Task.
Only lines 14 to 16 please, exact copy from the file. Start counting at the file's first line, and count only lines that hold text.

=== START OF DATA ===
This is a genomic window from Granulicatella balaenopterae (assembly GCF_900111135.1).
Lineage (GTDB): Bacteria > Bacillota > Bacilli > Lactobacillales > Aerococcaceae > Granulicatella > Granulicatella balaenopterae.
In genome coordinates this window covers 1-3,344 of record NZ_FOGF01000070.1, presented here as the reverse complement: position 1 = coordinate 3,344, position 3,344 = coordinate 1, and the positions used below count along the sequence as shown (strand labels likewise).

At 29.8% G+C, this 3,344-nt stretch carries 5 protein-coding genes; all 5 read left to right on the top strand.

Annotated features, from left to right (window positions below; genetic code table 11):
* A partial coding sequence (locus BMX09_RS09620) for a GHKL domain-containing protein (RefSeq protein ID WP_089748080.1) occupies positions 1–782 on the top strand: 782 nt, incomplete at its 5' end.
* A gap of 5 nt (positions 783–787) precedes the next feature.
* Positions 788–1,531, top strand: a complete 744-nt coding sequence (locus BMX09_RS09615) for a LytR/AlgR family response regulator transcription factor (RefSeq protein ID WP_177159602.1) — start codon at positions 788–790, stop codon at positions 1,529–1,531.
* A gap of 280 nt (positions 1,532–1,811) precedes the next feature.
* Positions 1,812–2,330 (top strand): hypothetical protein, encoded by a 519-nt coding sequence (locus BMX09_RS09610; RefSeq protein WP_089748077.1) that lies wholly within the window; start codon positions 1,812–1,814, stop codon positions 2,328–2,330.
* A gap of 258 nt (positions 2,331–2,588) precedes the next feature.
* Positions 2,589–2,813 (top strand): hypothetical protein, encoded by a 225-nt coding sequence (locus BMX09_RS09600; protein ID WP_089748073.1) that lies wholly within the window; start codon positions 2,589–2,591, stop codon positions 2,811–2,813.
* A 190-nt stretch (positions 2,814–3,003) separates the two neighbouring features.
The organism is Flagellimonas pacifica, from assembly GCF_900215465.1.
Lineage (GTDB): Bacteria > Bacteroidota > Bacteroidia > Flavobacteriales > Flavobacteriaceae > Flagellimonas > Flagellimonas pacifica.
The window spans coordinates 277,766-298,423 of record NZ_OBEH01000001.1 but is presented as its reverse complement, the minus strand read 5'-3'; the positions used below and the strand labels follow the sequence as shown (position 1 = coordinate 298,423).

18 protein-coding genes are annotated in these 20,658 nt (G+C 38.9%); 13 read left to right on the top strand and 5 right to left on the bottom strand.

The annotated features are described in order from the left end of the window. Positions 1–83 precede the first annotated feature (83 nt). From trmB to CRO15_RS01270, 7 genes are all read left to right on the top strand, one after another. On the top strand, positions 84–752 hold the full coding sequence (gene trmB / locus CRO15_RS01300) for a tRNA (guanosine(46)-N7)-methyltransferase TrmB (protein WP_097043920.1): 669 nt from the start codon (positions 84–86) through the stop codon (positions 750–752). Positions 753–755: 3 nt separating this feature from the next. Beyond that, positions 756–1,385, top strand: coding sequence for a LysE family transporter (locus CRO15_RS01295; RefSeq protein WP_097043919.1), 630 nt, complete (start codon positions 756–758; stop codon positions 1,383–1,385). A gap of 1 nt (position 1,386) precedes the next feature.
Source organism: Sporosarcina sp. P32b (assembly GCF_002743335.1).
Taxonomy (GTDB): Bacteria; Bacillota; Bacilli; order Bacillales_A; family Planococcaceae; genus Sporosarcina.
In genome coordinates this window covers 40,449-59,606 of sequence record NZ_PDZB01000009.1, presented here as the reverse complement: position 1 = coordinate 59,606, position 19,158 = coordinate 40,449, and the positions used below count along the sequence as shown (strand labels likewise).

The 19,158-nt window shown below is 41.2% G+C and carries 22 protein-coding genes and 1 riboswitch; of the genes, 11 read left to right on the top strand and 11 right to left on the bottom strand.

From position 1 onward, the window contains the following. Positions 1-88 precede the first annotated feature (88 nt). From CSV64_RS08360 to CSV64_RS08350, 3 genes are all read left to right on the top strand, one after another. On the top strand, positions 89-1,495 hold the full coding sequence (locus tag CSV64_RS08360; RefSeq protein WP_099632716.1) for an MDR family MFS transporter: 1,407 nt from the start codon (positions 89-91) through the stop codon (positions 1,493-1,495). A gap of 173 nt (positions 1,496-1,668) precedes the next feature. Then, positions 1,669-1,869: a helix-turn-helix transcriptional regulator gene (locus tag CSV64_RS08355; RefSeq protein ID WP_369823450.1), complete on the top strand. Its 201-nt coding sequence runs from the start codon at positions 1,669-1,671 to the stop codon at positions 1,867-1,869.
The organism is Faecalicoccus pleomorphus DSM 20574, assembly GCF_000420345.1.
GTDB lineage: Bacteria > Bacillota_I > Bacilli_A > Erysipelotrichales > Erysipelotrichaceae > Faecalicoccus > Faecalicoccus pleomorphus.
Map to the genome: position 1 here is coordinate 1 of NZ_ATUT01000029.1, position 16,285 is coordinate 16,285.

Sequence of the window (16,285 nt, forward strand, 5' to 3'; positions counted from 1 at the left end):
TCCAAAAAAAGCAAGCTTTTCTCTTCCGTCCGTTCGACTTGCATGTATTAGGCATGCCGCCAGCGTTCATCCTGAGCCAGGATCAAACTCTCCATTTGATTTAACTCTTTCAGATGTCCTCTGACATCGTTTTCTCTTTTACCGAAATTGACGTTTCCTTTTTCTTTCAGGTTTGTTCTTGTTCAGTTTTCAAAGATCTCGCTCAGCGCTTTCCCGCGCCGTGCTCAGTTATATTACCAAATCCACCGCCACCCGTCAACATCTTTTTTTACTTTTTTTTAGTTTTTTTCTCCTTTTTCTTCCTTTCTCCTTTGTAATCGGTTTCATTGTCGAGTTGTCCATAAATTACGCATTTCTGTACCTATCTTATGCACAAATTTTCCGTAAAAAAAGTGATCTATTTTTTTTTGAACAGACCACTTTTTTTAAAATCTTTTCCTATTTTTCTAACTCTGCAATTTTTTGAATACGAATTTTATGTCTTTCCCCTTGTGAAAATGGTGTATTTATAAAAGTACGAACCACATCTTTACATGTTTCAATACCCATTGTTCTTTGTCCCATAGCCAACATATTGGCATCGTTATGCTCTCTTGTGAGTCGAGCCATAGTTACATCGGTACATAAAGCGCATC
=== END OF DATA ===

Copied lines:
The organism is Flagellimonas pacifica, from assembly GCF_900215465.1.
Lineage (GTDB): Bacteria > Bacteroidota > Bacteroidia > Flavobacteriales > Flavobacteriaceae > Flagellimonas > Flagellimonas pacifica.
The window spans coordinates 277,766-298,423 of record NZ_OBEH01000001.1 but is presented as its reverse complement, the minus strand read 5'-3'; the positions used below and the strand labels follow the sequence as shown (position 1 = coordinate 298,423).